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Publication numberUS3073952 A
Publication typeGrant
Publication dateJan 15, 1963
Filing dateJan 29, 1959
Priority dateSep 11, 1956
Publication numberUS 3073952 A, US 3073952A, US-A-3073952, US3073952 A, US3073952A
InventorsRose Lloyd R
Original AssigneeGen Electric
Export CitationBiBTeX, EndNote, RefMan
External Links: USPTO, USPTO Assignment, Espacenet
X-ray diffraction apparatus
US 3073952 A
Abstract  available in
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Claims  available in
Description  (OCR text may contain errors)

Original Filed Sept. 11, 1956 INVENTORI- LLOYD R. ROSE BY.-

ATTORNEY fitates The present invention relates in general to X-ray diifraction analysis, and has more particular reference to improved spectrometric apparatus for the analysis of secondary or so-called fluorescent X-rays emitted by an examination specimen when excited by the impingement of primary X-rays thereon, the same comprising subject matter divided from the copending application for U.S. Letters Patent on the invention of Lloyd R. Rose in X-ray Diffraction Apparatus, Serial No. 609,175, filed September 11, 1956, now US. Patent 2,898,459, issued Aug. 4, 1959.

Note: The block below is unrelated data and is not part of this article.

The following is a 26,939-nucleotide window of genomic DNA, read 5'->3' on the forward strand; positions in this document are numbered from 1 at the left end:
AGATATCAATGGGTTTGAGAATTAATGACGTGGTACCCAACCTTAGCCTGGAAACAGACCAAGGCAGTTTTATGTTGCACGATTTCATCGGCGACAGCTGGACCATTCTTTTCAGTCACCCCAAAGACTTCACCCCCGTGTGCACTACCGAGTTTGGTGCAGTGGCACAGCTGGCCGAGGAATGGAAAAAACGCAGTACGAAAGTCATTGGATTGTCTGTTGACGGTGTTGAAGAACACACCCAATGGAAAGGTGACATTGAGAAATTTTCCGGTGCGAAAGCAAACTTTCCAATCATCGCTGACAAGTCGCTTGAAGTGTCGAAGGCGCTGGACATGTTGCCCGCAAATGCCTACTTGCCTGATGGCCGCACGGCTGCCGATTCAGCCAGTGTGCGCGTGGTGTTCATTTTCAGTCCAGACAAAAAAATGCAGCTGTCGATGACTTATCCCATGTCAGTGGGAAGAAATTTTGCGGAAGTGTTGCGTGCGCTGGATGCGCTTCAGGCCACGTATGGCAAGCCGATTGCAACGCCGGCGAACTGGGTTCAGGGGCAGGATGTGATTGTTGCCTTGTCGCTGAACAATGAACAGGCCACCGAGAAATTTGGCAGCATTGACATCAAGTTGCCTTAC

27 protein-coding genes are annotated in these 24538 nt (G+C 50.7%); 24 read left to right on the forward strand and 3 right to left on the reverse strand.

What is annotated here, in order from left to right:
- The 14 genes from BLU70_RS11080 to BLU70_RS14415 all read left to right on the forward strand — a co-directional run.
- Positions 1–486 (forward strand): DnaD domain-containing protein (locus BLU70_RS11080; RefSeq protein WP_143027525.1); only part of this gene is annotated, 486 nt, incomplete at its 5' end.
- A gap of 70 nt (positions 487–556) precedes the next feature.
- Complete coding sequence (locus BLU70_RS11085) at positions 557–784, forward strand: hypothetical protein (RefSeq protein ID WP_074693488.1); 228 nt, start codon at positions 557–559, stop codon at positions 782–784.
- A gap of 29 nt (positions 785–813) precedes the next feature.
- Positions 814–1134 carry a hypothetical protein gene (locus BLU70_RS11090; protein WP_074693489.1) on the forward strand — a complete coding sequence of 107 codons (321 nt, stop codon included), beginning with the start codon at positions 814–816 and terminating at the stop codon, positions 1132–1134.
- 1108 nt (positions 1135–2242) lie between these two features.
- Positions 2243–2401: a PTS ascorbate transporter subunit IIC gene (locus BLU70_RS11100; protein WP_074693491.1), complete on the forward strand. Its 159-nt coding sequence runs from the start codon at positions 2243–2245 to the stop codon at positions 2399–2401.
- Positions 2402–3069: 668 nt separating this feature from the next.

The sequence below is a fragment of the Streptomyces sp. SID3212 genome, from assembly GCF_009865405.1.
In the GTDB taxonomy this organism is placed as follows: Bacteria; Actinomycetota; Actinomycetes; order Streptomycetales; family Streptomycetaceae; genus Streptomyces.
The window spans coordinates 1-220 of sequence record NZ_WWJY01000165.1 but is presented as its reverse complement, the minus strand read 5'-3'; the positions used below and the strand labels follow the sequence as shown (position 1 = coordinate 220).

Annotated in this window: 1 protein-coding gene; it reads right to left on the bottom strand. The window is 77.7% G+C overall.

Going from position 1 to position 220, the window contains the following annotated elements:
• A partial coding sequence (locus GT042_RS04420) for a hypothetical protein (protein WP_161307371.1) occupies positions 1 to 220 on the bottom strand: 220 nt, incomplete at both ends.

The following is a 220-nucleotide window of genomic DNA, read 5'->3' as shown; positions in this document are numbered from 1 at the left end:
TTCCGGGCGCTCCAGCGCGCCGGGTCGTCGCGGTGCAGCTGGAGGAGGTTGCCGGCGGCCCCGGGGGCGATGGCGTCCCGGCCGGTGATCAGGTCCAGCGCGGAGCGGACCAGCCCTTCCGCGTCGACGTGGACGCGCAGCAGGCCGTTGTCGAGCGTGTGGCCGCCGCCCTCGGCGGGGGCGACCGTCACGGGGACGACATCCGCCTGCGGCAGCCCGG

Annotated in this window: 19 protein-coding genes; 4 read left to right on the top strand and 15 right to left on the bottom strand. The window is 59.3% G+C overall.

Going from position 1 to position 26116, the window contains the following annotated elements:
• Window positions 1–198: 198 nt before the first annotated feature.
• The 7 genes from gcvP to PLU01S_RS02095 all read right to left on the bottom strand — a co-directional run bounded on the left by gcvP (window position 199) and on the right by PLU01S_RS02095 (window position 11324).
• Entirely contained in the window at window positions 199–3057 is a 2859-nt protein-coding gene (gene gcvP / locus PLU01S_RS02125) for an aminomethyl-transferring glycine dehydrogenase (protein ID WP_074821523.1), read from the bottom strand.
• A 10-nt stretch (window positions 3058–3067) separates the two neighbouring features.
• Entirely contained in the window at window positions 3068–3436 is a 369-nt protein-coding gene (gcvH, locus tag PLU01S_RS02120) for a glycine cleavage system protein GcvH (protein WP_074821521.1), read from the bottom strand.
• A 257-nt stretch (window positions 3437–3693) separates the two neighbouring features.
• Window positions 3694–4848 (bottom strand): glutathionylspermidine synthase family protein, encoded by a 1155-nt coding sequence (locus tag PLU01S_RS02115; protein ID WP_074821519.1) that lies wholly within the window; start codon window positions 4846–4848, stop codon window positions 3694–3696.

Any crystalline body may be constituted as a source of fluorescent or secondary radiation in response to the application thereto of an exciting beam of primary rays or charged particles. Such induced radiation is characteristic of the atomic composition of the material of the irradiated specimen, since the same comprises rays having wavelengths and intensity ratios which are characteristic of the irradiated material and the nature of the radiation source. The fluorescent radiation thus emitted by a crystal specimen, when suitably excited by application thereto of a primary X-ray beam, may be detected in the form of an X-ray spectrum as a means for identifying or analyzing the material of the specimen.